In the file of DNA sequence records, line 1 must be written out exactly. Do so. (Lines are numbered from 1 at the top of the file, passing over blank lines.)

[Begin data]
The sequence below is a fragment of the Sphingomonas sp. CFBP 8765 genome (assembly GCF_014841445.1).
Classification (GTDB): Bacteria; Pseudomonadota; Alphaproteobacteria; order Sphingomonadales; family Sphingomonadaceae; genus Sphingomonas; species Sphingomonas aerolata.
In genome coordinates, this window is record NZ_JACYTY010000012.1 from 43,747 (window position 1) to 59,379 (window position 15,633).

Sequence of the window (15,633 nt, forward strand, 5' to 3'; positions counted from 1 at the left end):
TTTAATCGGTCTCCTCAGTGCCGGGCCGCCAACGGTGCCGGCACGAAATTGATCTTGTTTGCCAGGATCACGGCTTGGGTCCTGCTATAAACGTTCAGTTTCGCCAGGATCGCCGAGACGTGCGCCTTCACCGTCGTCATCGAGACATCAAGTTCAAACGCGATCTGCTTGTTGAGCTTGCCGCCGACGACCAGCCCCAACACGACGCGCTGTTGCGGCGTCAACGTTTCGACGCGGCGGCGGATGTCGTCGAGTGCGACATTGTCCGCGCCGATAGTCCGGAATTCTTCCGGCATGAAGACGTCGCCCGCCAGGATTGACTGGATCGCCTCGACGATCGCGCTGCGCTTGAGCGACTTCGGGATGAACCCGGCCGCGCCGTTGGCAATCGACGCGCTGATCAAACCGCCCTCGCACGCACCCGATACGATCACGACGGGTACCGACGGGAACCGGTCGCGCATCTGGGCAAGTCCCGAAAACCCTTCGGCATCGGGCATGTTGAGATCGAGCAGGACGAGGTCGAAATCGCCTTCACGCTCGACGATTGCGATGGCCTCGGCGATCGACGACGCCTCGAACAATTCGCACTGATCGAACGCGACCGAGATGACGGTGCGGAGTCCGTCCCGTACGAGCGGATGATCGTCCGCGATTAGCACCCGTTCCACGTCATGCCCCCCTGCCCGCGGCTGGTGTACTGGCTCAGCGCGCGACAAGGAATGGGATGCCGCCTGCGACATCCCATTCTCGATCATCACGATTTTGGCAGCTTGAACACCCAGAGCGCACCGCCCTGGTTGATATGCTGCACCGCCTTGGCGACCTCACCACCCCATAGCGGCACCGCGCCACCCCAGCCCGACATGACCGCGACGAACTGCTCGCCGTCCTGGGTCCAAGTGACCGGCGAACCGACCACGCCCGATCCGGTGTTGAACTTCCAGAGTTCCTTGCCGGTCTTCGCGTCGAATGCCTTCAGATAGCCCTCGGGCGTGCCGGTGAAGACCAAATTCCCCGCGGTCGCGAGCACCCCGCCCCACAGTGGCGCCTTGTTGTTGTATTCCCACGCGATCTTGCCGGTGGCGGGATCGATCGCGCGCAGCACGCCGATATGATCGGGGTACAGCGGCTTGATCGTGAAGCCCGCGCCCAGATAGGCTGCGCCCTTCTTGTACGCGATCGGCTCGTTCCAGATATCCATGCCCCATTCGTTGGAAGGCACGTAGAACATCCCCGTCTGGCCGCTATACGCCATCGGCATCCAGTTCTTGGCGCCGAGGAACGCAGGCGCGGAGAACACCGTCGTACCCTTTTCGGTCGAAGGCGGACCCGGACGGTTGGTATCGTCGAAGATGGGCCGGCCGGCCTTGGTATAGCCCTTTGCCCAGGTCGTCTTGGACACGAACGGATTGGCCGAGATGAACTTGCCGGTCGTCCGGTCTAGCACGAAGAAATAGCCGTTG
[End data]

The sequence below is a fragment of the Sphingomonas sp. CFBP 8765 genome (assembly GCF_014841445.1).